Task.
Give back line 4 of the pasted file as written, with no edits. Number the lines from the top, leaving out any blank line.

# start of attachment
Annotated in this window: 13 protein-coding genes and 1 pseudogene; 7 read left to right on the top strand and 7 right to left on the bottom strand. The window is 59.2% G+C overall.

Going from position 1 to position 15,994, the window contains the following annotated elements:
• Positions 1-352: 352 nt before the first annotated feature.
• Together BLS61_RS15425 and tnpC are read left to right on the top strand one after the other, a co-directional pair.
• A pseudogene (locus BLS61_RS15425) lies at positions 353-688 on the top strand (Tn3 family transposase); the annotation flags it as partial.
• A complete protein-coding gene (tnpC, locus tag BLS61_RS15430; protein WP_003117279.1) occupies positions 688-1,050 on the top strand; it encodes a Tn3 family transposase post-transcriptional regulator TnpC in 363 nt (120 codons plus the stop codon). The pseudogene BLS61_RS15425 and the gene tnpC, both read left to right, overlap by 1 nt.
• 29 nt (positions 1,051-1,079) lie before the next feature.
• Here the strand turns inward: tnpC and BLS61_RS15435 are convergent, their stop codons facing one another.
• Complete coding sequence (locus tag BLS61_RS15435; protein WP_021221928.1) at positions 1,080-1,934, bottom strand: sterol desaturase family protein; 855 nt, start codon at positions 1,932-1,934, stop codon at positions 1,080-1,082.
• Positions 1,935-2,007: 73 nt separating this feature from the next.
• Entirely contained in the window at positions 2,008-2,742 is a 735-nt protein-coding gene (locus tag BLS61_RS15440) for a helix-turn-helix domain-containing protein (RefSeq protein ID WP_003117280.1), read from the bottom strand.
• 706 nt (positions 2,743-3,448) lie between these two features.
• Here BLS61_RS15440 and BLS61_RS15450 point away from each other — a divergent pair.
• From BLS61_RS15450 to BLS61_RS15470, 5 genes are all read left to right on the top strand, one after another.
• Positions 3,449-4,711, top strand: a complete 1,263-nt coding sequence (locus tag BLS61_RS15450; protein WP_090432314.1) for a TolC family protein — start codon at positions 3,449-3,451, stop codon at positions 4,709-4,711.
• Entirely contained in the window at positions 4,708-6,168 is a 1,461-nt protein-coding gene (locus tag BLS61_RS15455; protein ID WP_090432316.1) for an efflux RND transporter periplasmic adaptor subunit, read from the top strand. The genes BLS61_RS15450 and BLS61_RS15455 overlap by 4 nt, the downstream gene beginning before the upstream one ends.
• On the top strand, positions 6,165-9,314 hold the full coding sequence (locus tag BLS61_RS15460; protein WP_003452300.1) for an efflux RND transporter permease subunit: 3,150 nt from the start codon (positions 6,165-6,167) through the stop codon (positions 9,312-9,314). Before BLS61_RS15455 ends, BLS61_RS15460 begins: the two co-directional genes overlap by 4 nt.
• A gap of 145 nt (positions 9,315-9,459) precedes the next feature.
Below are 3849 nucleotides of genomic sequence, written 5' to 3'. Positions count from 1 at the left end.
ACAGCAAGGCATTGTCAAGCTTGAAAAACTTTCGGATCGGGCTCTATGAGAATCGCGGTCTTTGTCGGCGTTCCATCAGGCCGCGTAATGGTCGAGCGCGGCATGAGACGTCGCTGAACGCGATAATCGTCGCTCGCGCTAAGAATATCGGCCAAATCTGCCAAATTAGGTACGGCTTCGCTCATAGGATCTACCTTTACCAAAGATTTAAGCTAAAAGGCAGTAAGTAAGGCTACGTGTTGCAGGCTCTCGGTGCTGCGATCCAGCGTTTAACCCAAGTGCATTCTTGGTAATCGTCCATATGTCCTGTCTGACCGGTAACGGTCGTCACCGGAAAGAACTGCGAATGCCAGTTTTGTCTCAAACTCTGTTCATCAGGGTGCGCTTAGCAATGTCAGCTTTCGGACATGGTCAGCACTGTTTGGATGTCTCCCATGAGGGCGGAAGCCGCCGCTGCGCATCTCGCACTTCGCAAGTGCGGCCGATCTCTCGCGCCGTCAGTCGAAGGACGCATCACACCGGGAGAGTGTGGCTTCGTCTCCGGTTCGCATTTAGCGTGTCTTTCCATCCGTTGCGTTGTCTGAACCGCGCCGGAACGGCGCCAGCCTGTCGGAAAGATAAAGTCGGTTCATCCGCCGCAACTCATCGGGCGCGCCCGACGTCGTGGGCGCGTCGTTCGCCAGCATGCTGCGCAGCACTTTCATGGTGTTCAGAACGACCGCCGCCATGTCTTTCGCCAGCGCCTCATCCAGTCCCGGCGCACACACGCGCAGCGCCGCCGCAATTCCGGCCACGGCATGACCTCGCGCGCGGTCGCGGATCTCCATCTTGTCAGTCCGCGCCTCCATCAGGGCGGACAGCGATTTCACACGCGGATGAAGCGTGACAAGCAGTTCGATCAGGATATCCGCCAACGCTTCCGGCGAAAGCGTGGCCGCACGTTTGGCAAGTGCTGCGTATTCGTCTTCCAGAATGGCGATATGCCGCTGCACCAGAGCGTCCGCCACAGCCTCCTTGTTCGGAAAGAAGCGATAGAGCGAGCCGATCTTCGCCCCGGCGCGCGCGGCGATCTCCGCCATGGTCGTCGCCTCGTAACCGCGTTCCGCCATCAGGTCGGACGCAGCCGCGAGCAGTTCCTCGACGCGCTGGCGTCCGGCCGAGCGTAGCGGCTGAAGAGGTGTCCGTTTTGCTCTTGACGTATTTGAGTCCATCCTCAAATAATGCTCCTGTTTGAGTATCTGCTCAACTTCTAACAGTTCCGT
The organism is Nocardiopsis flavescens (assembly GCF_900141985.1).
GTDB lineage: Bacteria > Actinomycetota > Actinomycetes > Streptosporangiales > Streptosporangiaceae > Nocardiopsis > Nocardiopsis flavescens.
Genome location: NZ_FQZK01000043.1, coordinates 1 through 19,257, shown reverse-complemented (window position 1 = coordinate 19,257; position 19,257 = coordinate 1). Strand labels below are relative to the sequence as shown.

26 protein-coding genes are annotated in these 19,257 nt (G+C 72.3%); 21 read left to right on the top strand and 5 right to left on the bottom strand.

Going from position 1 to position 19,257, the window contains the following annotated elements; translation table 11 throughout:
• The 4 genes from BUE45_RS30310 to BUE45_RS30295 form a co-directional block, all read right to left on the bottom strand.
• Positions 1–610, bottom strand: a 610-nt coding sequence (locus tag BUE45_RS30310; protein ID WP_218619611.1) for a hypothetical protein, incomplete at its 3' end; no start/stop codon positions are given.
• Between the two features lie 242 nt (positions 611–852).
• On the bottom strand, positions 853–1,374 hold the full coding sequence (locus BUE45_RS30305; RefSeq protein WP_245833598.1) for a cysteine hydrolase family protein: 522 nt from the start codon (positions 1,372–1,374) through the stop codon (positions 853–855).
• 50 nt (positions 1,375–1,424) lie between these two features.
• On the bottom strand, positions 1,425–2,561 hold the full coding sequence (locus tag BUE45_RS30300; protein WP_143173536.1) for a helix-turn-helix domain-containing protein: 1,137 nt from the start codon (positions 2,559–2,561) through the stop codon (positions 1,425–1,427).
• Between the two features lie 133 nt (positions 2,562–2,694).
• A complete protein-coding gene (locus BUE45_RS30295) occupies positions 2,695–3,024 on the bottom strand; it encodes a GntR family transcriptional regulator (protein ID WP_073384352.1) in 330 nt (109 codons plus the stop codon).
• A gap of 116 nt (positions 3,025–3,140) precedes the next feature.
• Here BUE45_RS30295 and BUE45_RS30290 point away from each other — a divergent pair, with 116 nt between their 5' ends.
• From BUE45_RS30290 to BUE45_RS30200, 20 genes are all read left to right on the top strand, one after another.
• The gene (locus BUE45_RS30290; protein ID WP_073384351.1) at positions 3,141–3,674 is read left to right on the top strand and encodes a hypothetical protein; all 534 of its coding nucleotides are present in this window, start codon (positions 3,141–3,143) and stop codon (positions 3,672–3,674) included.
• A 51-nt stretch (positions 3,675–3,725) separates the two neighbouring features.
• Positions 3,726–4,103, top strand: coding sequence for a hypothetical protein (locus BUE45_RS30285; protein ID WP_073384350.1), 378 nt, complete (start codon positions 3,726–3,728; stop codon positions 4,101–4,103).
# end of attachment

• Together BLS61_RS15425 and tnpC are read left to right on the top strand one after the other, a co-directional pair.